MANILA, Philippines — Philippine education officials visiting Japan were given a lesson on the value of integrating disaster management in the school curriculum.
The two countries lie on the Pacific Ring of Fire, which makes them prone to natural disasters.
“Japan takes seriously the lessons learned from disasters that hit their country,” said Ronilda Co, Department of Education director for Disaster Risk Reduction and Management Service, one of the officials who visited Kobe and Sendai recently.
Kobe was the site of the earthquake in 1995 and its Board of Education (BOE) has published a manual and held a teachers’ training program on disaster management. Sendai, on the other hand, was severely affected by the Great East Japan Earthquake and Tsunami in 2011 and has successfully conducted DRR education in its schools.
“The study visit to Japan’s disaster-stricken areas allowed us to observe and learn from various disaster risk reduction measures of Japan and how we can apply them in our schools,” Co was quoted in a statement from the Japan International Cooperation Agency, which organized the study tour with the non-profit group SEEDS Asia and Hyogo Prefectural Board of Education.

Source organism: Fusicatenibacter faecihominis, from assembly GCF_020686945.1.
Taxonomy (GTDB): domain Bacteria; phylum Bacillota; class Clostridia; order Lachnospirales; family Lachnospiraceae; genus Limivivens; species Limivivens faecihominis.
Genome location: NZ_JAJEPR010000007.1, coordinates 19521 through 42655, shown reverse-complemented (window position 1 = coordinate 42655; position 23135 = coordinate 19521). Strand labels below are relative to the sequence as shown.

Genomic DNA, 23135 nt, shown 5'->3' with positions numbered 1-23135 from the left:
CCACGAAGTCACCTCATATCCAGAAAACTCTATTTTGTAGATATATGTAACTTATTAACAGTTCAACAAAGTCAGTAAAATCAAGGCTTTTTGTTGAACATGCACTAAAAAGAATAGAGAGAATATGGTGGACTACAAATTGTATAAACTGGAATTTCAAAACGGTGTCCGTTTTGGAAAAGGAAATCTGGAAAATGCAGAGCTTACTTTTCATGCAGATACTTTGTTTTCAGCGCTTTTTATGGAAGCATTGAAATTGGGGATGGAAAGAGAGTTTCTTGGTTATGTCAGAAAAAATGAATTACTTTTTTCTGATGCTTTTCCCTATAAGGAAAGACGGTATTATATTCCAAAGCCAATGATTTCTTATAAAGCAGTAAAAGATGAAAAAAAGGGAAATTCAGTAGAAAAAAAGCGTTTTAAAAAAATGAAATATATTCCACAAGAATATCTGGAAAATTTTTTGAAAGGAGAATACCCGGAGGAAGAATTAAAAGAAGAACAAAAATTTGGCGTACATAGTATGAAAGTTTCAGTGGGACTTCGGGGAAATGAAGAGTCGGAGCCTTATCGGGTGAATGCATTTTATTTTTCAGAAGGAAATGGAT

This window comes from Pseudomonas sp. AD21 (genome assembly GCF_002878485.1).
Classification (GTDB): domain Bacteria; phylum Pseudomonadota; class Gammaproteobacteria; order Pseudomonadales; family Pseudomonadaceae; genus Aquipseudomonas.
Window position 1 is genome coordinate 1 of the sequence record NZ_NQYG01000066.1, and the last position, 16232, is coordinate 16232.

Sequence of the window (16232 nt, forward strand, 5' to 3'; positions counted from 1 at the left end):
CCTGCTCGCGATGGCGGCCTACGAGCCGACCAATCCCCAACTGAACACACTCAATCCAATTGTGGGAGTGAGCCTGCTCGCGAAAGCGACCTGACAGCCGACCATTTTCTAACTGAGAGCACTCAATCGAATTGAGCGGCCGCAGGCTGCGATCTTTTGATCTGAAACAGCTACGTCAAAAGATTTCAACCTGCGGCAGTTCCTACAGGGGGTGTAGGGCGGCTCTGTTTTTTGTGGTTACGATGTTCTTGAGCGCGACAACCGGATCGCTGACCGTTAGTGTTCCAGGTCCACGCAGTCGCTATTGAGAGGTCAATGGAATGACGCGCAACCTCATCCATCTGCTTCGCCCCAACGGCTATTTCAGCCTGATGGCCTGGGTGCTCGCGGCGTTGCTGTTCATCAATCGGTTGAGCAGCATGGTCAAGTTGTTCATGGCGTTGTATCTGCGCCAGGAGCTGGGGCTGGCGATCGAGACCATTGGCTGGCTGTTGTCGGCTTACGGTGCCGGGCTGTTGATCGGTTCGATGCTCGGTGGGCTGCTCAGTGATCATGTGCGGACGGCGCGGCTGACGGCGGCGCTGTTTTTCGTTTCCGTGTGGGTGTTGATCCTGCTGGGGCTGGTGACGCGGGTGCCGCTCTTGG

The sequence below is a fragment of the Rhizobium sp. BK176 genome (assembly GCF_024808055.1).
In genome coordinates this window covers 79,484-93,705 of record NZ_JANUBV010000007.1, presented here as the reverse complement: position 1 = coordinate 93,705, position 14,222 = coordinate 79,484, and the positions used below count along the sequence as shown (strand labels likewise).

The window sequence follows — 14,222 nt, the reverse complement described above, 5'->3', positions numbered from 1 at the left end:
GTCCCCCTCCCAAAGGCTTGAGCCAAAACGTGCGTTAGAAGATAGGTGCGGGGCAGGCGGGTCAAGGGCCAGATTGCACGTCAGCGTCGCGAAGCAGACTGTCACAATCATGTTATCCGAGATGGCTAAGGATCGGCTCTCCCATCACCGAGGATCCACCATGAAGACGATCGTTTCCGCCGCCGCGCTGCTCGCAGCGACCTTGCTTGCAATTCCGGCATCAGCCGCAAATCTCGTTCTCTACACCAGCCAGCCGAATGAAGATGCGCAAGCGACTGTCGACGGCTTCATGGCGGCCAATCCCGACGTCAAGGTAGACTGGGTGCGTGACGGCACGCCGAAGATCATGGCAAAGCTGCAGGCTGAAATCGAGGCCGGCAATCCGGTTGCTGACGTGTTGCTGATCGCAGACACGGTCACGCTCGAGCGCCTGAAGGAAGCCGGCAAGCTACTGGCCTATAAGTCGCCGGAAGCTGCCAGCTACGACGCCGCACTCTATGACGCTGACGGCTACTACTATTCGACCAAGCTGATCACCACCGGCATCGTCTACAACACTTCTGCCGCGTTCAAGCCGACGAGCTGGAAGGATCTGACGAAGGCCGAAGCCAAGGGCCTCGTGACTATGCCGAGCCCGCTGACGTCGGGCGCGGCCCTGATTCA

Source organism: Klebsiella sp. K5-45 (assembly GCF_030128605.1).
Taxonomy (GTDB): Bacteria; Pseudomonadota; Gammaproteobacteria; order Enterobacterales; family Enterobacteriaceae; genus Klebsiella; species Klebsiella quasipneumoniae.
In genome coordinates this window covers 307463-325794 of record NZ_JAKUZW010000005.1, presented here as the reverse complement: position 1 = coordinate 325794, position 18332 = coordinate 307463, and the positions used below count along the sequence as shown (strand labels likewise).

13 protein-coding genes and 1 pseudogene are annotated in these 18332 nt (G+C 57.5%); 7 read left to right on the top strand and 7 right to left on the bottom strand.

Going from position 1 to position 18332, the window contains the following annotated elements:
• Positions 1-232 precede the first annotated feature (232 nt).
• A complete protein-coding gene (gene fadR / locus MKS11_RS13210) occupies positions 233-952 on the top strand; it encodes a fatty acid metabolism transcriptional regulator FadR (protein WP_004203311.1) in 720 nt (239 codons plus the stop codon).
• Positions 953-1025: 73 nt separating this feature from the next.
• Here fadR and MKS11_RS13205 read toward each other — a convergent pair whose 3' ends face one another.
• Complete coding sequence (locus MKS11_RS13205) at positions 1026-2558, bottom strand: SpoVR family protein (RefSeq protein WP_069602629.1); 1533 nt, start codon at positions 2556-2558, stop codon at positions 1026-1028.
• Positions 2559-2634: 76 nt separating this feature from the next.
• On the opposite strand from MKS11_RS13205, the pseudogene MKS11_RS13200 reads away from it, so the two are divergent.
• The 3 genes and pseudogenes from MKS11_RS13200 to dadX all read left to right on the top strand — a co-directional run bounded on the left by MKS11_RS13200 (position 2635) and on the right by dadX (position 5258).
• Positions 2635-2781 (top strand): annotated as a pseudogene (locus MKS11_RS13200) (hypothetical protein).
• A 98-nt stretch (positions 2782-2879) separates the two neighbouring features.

The trip was part of JICA’s capacity building project on DRR education, which it piloted in Cebu province.
“We saw how infrastructure building is important in disaster recovery in Japan such as the massive engineering used in Tamba City, but we also saw their commitment to DRR by remembering and passing on memories and lessons on disasters to reduce loss of lives and property,” Co said.
Aside from the study tour, JICA has also supported disaster awareness activities in Philippine schools through the publication of a handbook featuring survival stories of Filipino children in disaster-stricken areas.
Data from DepEd Basic Education Information System showed that from 2009 to 2014, showed that 39,662 of 46,739 public schools experienced natural and human disasters.